THE MIS JOB TODAY
MIS personnel must be technically qualified to work with computer hardware, software, and computer information systems. Currently, colleges and universities cannot produce enough MIS personnel for business needs, and job opportunities are great. MIS managers, once they have risen through their technical ranks of their organization to become managers, must remember that they are no longer doing the technical work. They must cross over from being technicians to become managers. Their job changes from being technicians to being systems managers who manage other people's technical work. They must see themselves as needing to solve the business problems of the user, and not just of the data-processing department.
MIS managers are in charge of the systems development operations for their firm. Systems development requires four stages when developing a system for any phase of the organization:
Phase I is systems planning. The systems team must investigate the initial problem by determining what the problem is and developing a feasibility study for management to review.
Phase II identifies the requirements for the systems. It includes the systems analysis, the user requirements, necessary hardware and software, and a conceptional design for the system. Top management then reviews the systems analysis and design.
Phase III involves the development of the systems. This involves developing technical support and technical specifications, reviewing users' procedures control, designing the system, testing the system, and providing user training for the system. At this time, management again reviews and decides on whether to implement the system.
Phase IV is the implementation of the system. The new system is converted from the old system, and the new system is implemented and then refined. There must then be ongoing maintenance and reevaluation of the system to see if it continues to meet the needs of the business.
TYPES OF SYSTEMS
Management information systems can be used as a support to managers to provide a competitive advantage. The system must support the goals of the organization. Most organizations are structured along functional lines, and the typical systems are identified as follows:
Accounting management information systems: All accounting reports are shared by all levels of accounting managers.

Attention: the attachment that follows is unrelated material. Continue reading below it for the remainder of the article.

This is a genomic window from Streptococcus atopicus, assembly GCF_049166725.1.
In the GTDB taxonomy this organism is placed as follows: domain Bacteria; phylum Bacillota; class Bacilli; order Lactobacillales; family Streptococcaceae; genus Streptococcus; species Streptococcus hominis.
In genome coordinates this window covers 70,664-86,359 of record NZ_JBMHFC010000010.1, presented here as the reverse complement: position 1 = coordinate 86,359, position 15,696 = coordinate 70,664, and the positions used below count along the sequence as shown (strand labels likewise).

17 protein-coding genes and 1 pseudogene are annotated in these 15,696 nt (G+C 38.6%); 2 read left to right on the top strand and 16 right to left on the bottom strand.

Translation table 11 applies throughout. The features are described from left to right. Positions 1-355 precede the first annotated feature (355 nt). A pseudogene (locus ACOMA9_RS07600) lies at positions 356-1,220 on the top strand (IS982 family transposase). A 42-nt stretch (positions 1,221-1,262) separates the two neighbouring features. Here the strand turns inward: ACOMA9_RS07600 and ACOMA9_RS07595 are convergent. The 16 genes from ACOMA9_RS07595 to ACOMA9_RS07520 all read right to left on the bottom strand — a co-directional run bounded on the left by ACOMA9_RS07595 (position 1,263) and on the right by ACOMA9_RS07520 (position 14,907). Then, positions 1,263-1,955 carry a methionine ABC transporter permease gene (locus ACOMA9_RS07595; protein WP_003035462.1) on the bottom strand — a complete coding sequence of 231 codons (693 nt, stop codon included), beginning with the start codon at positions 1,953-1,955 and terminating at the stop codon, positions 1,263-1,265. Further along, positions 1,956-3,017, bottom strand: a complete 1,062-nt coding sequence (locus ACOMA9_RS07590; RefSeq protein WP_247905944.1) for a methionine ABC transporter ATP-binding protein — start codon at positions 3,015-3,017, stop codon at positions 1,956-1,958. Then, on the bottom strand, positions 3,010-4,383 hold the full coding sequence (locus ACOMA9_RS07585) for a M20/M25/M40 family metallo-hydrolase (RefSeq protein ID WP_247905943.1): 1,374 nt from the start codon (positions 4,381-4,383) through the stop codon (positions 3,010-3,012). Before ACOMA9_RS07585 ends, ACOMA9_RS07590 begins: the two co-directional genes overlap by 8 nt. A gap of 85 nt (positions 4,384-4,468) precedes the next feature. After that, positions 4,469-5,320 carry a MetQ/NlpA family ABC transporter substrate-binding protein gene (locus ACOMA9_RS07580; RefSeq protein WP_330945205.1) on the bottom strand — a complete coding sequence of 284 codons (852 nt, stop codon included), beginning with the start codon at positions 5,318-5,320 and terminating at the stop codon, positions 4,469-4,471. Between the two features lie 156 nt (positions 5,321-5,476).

Financial management information systems: The financial management information system provides financial information to all financial managers within an organization including the chief financial officer. The chief financial officer analyzes historical and current financial activity, projects future financial needs, and monitors and controls the use of funds over time using the information developed by the MIS department.
Manufacturing management information systems: More than any functional area, operations have been impacted by great advances in technology. As a result, manufacturing operations have changed. For instance, inventories are provided just in time so that great amounts of money are not spent for warehousing huge inventories. In some instances, raw materials are even processed on railroad cars waiting to be sent directly to the factory. Thus there is no need for warehousing.
Marketing management information systems: A marketing management information system supports managerial activity in the area of product development, distribution, pricing decisions, promotional effectiveness, and sales forecasting. More than any other functional area, marketing systems rely on external sources of data. These sources include competition and customers, for example.
Human resources management information systems: Human resources management information systems are concerned with activities related to workers, managers, and other individuals employed by the organization. Because the personnel function relates to all other areas in business, the human resources management information system plays a valuable role in ensuring organizational success. Activities performed by the human resources management information systems include, work-force analysis and planning, hiring, training, and job assignments.
The above are examples of the major management information systems. There may be other management information systems if the company is identified by different functional areas.
Rochester, Jack B. (1996). "Tools for Knowledge Workers." I Using Computers in Information. Indianapolis, IN: Que Education and Training.
Stair, Ralph M. (1996). Principles of Information Systems and Managerial Approach, 2nd ed. Cincinnati, OH: Boyd & Fraser.
Management Information Systems (Encyclopedia of Management)
All businesses share one common asset, regardless of the type of business. It does not matter if they manufacture goods or provide services. It is a vital part of any business entity, whether a sole proprietorship or a multinational corporation. That common asset is information.
Information enables us to determine the need to create new products and services. Information tells us to move into new markets or to withdraw from other markets. Without information, the goods do not get made, the orders are not placed, the materials are not procured, the shipments are not delivered, the customers are not billed, and the business cannot survive.
But information has far lesser impact when presented as raw data. In order to maximize the value of information, it must be captured, analyzed, quantified, compiled, manipulated, made accessible, and shared. In order to accomplish those tasks, an information system (IS) must be designed, developed, administered, and maintained.